If the deed/title is in my name but not the mortgage, amI liable if I just walk away from the property?

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If the deed/title is in my name but not the mortgage, amI liable if I just walk away from the property?

My wife and I purchased a house 15 months ago. We went to closing and thought we were assuming the mortgage on the house. As it turns out, the bank never recognized the assumption and the insurance company didn’t either (they immediately canceled the policy when I contacted them about a claim). Even though we’ve been making the monthly loan payments and the deed is in our name, are we responsible for the mortgage or could we we walk away and not be liable?

Asked on August 12, 2011 Texas

Answers:

Richard Weaver / The Weaver Law Firm

Answered 10 years ago | Contributor

If you are not responsible for the loan, but you are on the deed, you just cannot walk away. Perhaps you can convey your interest to the other co-owner to remove yourself from the deed. Visit www.WeaverLawyers.com for futher real estate information.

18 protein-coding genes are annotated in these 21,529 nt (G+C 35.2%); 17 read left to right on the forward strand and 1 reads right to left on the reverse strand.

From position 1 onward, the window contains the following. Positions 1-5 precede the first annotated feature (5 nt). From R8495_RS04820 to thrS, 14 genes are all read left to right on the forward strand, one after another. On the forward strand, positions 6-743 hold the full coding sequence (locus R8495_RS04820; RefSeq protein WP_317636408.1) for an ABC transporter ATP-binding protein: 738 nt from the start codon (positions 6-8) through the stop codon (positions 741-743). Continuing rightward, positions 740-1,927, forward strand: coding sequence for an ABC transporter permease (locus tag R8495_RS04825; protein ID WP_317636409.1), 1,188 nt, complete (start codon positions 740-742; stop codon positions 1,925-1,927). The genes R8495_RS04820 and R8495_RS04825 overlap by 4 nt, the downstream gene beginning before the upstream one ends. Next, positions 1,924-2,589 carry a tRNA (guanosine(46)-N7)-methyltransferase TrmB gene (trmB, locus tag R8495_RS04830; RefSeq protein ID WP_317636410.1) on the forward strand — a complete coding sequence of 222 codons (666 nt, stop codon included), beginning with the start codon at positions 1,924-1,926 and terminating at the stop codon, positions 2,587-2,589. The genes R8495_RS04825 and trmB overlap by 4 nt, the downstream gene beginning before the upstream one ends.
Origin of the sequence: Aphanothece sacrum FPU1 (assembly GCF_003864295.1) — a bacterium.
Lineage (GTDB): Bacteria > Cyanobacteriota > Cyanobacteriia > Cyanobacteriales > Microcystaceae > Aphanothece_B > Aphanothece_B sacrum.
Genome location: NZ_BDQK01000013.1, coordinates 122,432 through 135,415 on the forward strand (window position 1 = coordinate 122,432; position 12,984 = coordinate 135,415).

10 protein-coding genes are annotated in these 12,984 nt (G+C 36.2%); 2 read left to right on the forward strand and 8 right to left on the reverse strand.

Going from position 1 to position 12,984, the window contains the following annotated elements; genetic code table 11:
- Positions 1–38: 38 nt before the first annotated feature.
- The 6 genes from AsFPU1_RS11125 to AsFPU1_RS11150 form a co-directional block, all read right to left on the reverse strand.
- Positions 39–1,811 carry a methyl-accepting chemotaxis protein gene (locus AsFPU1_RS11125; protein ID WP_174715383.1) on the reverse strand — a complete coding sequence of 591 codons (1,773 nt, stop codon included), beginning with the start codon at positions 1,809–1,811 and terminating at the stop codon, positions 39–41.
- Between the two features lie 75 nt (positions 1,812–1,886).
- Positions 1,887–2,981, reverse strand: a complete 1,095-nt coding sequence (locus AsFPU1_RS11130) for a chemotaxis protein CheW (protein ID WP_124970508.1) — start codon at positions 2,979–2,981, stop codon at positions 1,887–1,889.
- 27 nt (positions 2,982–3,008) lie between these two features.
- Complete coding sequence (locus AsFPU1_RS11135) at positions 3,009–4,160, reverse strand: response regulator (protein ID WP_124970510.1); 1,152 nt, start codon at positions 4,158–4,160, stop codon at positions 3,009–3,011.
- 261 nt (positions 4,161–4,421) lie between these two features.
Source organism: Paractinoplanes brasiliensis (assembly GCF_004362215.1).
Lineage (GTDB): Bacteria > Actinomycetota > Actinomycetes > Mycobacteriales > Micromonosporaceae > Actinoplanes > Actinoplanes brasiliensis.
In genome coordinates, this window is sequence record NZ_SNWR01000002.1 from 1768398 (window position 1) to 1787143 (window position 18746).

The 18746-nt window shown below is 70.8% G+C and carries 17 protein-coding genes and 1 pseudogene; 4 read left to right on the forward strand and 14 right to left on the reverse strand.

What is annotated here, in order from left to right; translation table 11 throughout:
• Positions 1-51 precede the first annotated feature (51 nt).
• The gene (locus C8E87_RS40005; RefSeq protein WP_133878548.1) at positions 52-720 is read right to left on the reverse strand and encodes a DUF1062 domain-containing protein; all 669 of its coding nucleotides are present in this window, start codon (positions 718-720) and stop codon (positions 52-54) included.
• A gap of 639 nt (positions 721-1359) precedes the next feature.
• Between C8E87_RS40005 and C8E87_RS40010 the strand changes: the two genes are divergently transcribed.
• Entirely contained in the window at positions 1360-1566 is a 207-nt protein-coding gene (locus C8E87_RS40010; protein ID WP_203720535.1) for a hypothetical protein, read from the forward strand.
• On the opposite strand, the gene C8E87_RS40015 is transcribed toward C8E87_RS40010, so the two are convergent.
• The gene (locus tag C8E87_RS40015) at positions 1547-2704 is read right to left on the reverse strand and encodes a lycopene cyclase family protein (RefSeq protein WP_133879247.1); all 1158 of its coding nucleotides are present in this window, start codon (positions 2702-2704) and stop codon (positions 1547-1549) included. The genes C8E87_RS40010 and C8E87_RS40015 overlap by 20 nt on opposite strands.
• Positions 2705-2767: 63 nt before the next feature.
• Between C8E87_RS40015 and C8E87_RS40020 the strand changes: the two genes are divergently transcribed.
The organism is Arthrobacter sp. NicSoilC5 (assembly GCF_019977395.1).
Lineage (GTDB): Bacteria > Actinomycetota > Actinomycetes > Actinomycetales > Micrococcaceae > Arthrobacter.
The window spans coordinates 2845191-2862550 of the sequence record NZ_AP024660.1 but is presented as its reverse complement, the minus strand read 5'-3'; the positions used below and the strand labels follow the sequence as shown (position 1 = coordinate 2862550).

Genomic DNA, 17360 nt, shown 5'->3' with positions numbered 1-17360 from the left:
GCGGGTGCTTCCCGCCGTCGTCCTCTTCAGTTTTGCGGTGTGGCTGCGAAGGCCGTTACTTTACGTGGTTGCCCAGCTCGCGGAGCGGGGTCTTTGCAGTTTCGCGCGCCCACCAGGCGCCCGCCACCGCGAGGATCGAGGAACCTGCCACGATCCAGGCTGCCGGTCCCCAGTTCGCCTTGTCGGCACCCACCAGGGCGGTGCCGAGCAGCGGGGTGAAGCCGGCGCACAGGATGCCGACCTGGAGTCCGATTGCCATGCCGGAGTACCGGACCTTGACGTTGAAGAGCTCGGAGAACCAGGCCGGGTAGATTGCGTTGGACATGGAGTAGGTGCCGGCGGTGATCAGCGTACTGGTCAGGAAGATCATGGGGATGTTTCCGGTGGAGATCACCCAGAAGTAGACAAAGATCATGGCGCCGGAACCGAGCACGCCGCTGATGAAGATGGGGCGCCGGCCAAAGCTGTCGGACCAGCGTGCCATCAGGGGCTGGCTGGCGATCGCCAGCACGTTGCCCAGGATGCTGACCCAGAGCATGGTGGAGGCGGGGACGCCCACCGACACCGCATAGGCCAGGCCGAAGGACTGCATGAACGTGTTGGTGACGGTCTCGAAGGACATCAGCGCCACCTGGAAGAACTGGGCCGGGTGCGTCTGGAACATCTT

FreeAdvice Contributing Attorney / FreeAdvice Contributing Attorney

Answered 10 years ago | Contributor

If the purchase contract that you purchased the home from the prior owner stated you were assuming the existing loan secured by a trust deed or mortgage on the property, but the existing loan for the purchased home is not assumable, and no paper work has been drawn up and signed by you and the lending institution allowing the assumption of this loan, you are not legally responsible to the lender for the loan even though you are on legal title to the property.

You could stop paying on the mortgage and the lender has no recourse against you for this. However, the former owner may have recourse against you for not paying on the loan that all thought was an assumable loan if the home is foreclosed upon due to your failure to pay the monthly mortgage and there is a deficiency judgment.

If the loan is not assumable and you want your own loan for the home, the way to proceed is to refinance the existing loan.


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